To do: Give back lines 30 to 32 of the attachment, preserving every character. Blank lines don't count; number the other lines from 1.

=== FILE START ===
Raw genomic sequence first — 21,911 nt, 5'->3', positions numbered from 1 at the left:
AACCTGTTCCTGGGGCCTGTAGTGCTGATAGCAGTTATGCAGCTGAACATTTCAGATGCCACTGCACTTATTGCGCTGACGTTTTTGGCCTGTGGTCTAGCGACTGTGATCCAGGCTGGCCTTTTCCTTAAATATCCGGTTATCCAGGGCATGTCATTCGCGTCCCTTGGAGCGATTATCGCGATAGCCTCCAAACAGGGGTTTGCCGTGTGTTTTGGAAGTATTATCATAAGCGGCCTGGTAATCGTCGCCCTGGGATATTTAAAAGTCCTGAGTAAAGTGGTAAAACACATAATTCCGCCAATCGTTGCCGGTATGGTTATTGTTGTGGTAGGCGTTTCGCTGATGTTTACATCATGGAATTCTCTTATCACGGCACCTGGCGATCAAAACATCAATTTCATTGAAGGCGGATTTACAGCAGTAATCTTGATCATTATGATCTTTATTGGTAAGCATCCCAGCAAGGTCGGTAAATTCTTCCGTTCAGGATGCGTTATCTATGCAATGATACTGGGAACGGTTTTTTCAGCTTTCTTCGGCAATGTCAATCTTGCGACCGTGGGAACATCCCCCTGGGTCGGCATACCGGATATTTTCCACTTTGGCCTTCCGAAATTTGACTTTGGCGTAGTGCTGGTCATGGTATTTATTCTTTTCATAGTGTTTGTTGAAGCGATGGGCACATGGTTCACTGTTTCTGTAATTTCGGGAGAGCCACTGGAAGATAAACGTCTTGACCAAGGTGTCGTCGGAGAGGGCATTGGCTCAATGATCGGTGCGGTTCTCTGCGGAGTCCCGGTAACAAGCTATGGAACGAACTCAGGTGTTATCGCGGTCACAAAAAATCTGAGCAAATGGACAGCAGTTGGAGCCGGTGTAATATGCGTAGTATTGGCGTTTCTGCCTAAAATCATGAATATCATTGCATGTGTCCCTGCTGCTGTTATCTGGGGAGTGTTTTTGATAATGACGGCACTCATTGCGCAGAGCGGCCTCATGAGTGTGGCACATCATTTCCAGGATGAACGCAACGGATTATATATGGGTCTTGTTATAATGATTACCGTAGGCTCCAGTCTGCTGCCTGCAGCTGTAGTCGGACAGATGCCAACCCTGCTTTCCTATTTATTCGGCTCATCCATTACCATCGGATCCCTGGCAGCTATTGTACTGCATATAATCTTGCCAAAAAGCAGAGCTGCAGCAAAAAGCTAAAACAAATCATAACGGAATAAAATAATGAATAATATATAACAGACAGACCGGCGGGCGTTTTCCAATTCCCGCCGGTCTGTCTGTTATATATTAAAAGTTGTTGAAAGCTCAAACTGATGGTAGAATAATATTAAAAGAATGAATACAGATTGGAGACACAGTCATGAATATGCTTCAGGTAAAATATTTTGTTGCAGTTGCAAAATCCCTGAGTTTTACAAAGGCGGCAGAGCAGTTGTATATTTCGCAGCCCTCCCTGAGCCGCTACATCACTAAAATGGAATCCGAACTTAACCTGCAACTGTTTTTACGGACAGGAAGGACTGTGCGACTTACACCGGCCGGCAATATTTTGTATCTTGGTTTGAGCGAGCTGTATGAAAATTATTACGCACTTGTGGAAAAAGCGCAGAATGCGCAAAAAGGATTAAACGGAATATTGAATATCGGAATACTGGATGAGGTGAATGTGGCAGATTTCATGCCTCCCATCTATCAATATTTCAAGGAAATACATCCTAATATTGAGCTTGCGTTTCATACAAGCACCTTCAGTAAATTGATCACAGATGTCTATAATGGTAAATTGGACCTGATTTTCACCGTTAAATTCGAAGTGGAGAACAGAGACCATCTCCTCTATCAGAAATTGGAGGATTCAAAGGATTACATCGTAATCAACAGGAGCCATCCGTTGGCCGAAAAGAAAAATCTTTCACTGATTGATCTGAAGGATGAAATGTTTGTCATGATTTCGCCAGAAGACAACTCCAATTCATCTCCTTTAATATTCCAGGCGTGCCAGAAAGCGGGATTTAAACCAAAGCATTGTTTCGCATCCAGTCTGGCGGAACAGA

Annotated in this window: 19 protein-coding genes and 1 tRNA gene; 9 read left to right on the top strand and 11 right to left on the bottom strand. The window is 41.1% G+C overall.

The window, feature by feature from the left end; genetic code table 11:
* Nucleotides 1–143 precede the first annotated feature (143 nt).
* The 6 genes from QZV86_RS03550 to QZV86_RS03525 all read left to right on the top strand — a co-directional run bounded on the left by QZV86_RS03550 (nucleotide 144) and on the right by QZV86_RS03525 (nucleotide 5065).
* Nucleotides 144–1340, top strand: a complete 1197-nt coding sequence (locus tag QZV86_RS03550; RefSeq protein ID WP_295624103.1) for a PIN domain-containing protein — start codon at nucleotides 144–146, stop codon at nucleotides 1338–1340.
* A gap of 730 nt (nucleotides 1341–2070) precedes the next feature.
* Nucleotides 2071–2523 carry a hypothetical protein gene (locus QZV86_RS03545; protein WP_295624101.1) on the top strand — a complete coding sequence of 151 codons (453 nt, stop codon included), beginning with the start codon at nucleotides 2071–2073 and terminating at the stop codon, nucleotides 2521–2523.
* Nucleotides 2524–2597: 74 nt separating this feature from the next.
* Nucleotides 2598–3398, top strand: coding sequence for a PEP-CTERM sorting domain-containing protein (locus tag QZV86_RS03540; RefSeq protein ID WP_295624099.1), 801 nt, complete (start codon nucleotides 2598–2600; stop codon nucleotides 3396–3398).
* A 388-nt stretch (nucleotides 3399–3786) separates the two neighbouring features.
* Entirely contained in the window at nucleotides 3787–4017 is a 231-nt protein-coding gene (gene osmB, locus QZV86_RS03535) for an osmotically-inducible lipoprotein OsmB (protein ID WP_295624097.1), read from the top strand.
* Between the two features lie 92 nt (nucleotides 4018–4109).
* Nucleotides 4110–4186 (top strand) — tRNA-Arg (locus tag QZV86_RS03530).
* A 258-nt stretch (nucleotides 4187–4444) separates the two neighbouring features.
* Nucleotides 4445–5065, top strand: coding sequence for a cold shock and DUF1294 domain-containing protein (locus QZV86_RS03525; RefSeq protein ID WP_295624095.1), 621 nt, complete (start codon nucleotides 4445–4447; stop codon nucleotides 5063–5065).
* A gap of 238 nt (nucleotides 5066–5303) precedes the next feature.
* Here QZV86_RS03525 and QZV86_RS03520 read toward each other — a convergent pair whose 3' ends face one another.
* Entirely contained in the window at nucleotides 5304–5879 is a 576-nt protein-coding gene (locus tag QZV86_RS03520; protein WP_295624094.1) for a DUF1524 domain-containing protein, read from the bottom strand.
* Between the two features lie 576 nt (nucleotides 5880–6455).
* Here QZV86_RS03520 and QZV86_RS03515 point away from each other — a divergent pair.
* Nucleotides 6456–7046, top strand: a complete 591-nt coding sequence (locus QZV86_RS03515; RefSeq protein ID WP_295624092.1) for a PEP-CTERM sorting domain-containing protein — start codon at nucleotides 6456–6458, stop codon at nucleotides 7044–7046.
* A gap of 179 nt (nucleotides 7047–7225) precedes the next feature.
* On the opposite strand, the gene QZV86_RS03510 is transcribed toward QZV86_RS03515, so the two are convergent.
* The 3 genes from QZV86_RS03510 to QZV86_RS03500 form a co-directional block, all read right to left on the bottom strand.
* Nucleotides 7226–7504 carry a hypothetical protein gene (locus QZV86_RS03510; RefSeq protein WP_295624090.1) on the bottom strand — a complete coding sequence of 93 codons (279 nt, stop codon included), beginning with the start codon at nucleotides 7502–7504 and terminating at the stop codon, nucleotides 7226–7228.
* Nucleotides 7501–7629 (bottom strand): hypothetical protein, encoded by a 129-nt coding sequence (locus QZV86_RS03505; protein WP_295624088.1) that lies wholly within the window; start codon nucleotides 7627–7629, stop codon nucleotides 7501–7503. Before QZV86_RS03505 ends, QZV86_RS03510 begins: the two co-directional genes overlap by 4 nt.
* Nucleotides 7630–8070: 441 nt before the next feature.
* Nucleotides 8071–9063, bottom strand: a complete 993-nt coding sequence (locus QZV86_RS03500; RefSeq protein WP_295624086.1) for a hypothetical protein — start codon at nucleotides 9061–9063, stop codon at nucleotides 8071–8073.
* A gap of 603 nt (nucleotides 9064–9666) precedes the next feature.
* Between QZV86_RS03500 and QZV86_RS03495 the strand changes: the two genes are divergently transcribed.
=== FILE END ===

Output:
* Nucleotides 8071–9063, bottom strand: a complete 993-nt coding sequence (locus QZV86_RS03500; RefSeq protein WP_295624086.1) for a hypothetical protein — start codon at nucleotides 9061–9063, stop codon at nucleotides 8071–8073.
* A gap of 603 nt (nucleotides 9064–9666) precedes the next feature.
* Between QZV86_RS03500 and QZV86_RS03495 the strand changes: the two genes are divergently transcribed.